Presentation on theme: "ENVIRONMENTAL LAW Common Law II: Nuisance and The Rule in Rylands v Fletcher. Limitations of the Common Law."— Presentation transcript:
1ENVIRONMENTAL LAWCommon Law II: Nuisance and The Rule in Rylands v Fletcher.Limitations of the Common Law
2Environmental Law Rylands v Fletcher  LR3 330 HL Facts No action in NegligenceNo relationship between contractor and mine-ownerNo action in NuisanceIsolated incidentBlackburn J
3Environmental Law‘...the person who for his own purpose brings onto his land and collects and keeps there anything likely to do mischief if it escapes, must keep it at his peril, and if he does not do so he is prima facie answerable for all the damage which is the natural consequence of its escape’
4Environmental Law House of Lords Non-Natural User Use must be ‘some special use bringing with it increased danger to others and must not merely be the ordinary use of land or such use as is proper for the general benefit of the Community.’ Rickards v Lothian  AC 263‘Natural’ became synonymous with ‘public benefit’Read v Lyons  AC 156 HL refused to extend doctrine to strict liability for ultra hazardous activities
5Environmental LawCambridge Water Co v Eastern Counties Leather  1 All ER 53Facts: First Instance; Court of Appeal; House of LordsHeld: Irrespective of whether the rule in Rylands v Fletcher was treated as an aspect of nuisance or as a special rule pertaining to strict liability for damage caused by ultra-hazardous operations on land because of the extraordinary risk to others resulting from such operations, forseeability of damage of the relevant type if there was an escape from the land of things likely to do mischief was a prerequisite of liability.
6Environmental lawAccordingly, strict liability for the escape from land of things likely to do mischief only arose if the defendant knew or ought reasonably to have foreseen that those things might if they escaped cause damage.The rule was one of strict liability in the sense that the defendant could be held liable where there was an escape occurring in the course of the non-natural user of land notwithstanding that he had exercised all due care to prevent the escape from occurring
7Environmental LawSince the defendants could not in the circumstances reasonably have foreseen that the seepage of the solvent through their tannery floor could have caused the pollution of the plaintiff’s borehole, they were not liable under the Rule in Rylands v FletcherNon-natural useThe storage of substantial quantities of chemicals on industrial premises is an almost classic case of non-natural use even in an industrial complex.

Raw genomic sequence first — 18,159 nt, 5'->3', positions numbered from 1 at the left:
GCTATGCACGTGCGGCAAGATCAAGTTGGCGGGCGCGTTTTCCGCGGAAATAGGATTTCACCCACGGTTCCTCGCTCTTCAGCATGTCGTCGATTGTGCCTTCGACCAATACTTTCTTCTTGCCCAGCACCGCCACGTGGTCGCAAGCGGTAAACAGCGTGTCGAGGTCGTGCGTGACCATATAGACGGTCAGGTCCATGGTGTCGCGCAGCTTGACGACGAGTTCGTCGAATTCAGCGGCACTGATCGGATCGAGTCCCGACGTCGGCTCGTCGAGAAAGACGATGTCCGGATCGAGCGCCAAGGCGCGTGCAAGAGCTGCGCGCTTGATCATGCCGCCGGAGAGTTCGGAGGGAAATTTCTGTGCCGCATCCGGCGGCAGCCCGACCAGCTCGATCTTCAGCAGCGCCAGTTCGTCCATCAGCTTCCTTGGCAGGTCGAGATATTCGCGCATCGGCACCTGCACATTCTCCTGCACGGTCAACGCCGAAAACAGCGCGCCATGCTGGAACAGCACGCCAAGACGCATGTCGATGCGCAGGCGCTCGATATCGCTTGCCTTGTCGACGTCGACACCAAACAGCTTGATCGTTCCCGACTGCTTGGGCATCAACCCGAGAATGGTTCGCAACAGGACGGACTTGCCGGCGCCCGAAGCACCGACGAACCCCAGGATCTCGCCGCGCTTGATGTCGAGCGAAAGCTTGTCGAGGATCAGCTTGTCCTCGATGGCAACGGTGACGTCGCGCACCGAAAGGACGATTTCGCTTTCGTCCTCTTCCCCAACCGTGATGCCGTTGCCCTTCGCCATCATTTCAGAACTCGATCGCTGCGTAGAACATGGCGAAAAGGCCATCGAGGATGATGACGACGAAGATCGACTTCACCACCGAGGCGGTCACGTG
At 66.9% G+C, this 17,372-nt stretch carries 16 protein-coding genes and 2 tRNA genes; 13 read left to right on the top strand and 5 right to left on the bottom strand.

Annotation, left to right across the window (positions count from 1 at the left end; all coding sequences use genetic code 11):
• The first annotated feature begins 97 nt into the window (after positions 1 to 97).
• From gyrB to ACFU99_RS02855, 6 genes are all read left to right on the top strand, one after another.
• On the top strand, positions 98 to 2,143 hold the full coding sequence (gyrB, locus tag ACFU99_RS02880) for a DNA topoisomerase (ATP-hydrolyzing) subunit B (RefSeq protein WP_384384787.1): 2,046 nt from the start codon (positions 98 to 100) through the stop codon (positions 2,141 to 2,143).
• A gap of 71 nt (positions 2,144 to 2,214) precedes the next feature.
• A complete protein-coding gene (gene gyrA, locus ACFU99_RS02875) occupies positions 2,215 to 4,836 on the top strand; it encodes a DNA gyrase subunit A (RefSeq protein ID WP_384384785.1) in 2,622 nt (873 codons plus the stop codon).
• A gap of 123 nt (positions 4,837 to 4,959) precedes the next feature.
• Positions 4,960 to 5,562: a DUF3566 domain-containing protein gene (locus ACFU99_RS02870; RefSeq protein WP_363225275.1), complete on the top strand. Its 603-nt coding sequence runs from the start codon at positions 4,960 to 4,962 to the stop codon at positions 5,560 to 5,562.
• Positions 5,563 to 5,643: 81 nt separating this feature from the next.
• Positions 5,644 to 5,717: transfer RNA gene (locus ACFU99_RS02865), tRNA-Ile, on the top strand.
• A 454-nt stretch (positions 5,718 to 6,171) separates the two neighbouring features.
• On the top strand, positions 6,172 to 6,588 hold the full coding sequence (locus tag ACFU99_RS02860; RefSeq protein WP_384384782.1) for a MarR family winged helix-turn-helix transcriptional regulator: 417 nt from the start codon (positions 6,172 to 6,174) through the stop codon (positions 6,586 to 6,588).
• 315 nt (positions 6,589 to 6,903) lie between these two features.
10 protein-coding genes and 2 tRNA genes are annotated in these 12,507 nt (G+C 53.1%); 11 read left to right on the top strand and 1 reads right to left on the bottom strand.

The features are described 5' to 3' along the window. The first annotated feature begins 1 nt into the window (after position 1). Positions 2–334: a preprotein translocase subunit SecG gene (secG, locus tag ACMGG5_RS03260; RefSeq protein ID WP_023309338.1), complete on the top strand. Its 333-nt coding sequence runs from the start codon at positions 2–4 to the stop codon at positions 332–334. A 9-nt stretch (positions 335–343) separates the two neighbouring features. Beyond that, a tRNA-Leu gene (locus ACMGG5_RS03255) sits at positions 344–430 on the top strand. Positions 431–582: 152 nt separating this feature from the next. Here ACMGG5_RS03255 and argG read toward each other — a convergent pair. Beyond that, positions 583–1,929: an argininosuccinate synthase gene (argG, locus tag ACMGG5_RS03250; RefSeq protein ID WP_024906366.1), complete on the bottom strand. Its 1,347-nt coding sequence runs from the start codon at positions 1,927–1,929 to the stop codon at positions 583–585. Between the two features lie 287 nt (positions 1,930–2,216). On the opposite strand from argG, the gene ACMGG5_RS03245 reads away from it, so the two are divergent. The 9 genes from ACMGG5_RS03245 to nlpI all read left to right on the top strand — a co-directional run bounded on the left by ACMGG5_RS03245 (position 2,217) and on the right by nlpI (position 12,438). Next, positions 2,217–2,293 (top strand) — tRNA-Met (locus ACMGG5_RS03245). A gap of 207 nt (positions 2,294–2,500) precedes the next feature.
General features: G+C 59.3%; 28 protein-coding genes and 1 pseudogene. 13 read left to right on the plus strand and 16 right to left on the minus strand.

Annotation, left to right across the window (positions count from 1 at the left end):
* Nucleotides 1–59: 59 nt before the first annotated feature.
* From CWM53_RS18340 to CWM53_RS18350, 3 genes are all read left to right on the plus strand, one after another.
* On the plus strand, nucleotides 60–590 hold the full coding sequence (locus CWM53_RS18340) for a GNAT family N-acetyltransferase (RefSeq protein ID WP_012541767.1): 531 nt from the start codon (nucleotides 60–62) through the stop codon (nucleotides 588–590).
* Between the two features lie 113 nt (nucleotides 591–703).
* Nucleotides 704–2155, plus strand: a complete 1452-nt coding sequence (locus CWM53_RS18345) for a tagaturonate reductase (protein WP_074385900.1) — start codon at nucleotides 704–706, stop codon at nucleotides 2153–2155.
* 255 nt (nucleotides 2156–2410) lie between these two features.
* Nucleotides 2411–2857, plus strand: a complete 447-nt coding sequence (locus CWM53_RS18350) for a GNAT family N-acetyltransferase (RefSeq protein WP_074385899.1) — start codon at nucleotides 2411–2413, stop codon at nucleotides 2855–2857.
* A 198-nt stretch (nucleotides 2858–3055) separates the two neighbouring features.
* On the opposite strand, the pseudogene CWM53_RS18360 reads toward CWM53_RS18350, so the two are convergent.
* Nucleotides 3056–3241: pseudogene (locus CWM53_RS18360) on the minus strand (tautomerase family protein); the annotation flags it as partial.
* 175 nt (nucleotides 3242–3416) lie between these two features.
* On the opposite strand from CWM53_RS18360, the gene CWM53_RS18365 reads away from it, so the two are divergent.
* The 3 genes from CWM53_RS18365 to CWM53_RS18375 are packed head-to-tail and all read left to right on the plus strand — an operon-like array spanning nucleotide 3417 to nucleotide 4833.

8Environmental Law Lord Goff equates ‘natural use’ with ‘ordinary use’. Transco plc v Stockport MBC  1 All ER 589, 596Lord Bingham considered non-natural user as equivalent to extraordinary or unusual circumstances.‘the question is whether the defendant has done something which he recognises, or ought to recognise, as being quite out of the ordinary in the place and at the time when he does it’.Lord Hoffman – non-natural user =whether the occupier could reasonably be expected to have insured against the damage arising from it
9Environmental LawStrict Liability for the escape of things likely to do mischief only arose if defendant knew or ought reasonably to have foreseen escape would cause damage.Important qualification to rule where historic pollution, ie where pollution has existed for some time and has not been fully appreciated.HL = Rule in Rylands v Fletcher = Nuisance
10Environmental Law Policy= Reluctant to impose retrospective liability. Liability for historic pollution is a matter for Parliament.Lord Goff ‘I incline to the opinion that, as a general rule, it is more appropriate for strict liability in respect of operations of high risk to be imposed by Parliament than by the courts. If such liability is imposed by statute, the relevant authorities can be identified, and those concerned can know where they stand. Furthermore, statute can where appropriate lay down precise criteria establishing the incidence and scope of such liability.’ [p. 76 (d)]
11Environmental Law Contaminated Land Regime Part IIA of the Environmental Protection Act 1990 [inserted by Environment Act 1995]Environmental Liability Regime introduced by EU LawEnvironmental Liability Directive 2004/35/EC, wef 2007 [damage to habitats, waters, soil]Excludes liability for damage to property, personal injuryand economic lossEnvironmental Damage (Prevention and Remediation)Regulations 2009 impose liability on commercial operatorswhich cause /may cause significant environmental damage
12Environmental LawLimitations of Common Law in protecting / improving environmentPrivate law =protector of private interests not environmentEnvironment degradation persistsWider public interest need to be taken into account + ecological interests and interests of non – landowners and of future generationsEnvironmental interest lacks standing!